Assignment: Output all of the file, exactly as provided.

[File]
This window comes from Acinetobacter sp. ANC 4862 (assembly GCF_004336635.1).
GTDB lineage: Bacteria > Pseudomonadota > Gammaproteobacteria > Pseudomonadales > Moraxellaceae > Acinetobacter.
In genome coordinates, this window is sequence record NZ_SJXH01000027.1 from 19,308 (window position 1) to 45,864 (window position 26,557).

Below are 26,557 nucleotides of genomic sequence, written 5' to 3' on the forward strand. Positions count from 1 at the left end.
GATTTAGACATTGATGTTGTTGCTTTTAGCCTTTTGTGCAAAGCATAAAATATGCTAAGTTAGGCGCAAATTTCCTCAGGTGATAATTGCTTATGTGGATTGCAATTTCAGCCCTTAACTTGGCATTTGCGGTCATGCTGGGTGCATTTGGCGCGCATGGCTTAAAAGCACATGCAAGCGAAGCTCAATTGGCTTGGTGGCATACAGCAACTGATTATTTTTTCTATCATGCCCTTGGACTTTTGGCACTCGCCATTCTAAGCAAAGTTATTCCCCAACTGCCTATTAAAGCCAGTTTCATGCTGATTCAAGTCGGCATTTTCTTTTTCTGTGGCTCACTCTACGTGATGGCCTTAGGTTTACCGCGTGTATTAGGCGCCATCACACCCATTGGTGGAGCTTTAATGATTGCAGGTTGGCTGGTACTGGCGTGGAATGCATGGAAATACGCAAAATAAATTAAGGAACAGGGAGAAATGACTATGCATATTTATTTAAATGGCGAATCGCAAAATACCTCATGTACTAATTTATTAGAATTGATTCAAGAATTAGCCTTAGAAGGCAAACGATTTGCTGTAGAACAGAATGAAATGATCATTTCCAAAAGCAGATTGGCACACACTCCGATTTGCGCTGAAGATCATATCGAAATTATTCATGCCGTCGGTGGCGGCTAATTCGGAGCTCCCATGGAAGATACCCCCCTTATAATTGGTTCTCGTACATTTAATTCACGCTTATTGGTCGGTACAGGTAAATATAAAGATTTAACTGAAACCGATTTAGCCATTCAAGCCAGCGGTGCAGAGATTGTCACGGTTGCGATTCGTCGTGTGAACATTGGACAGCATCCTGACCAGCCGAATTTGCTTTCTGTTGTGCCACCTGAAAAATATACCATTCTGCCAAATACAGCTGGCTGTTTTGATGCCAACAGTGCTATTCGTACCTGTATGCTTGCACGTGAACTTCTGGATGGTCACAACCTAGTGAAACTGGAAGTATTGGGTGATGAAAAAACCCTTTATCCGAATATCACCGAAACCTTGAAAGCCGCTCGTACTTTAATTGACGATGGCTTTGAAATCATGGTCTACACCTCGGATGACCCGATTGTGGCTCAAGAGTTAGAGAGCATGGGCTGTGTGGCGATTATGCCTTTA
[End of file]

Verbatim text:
This window comes from Acinetobacter sp. ANC 4862 (assembly GCF_004336635.1).
GTDB lineage: Bacteria > Pseudomonadota > Gammaproteobacteria > Pseudomonadales > Moraxellaceae > Acinetobacter.
In genome coordinates, this window is sequence record NZ_SJXH01000027.1 from 19,308 (window position 1) to 45,864 (window position 26,557).

Below are 26,557 nucleotides of genomic sequence, written 5' to 3' on the forward strand. Positions count from 1 at the left end.
GATTTAGACATTGATGTTGTTGCTTTTAGCCTTTTGTGCAAAGCATAAAATATGCTAAGTTAGGCGCAAATTTCCTCAGGTGATAATTGCTTATGTGGATTGCAATTTCAGCCCTTAACTTGGCATTTGCGGTCATGCTGGGTGCATTTGGCGCGCATGGCTTAAAAGCACATGCAAGCGAAGCTCAATTGGCTTGGTGGCATACAGCAACTGATTATTTTTTCTATCATGCCCTTGGACTTTTGGCACTCGCCATTCTAAGCAAAGTTATTCCCCAACTGCCTATTAAAGCCAGTTTCATGCTGATTCAAGTCGGCATTTTCTTTTTCTGTGGCTCACTCTACGTGATGGCCTTAGGTTTACCGCGTGTATTAGGCGCCATCACACCCATTGGTGGAGCTTTAATGATTGCAGGTTGGCTGGTACTGGCGTGGAATGCATGGAAATACGCAAAATAAATTAAGGAACAGGGAGAAATGACTATGCATATTTATTTAAATGGCGAATCGCAAAATACCTCATGTACTAATTTATTAGAATTGATTCAAGAATTAGCCTTAGAAGGCAAACGATTTGCTGTAGAACAGAATGAAATGATCATTTCCAAAAGCAGATTGGCACACACTCCGATTTGCGCTGAAGATCATATCGAAATTATTCATGCCGTCGGTGGCGGCTAATTCGGAGCTCCCATGGAAGATACCCCCCTTATAATTGGTTCTCGTACATTTAATTCACGCTTATTGGTCGGTACAGGTAAATATAAAGATTTAACTGAAACCGATTTAGCCATTCAAGCCAGCGGTGCAGAGATTGTCACGGTTGCGATTCGTCGTGTGAACATTGGACAGCATCCTGACCAGCCGAATTTGCTTTCTGTTGTGCCACCTGAAAAATATACCATTCTGCCAAATACAGCTGGCTGTTTTGATGCCAACAGTGCTATTCGTACCTGTATGCTTGCACGTGAACTTCTGGATGGTCACAACCTAGTGAAACTGGAAGTATTGGGTGATGAAAAAACCCTTTATCCGAATATCACCGAAACCTTGAAAGCCGCTCGTACTTTAATTGACGATGGCTTTGAAATCATGGTCTACACCTCGGATGACCCGATTGTGGCTCAAGAGTTAGAGAGCATGGGCTGTGTGGCGATTATGCCTTTA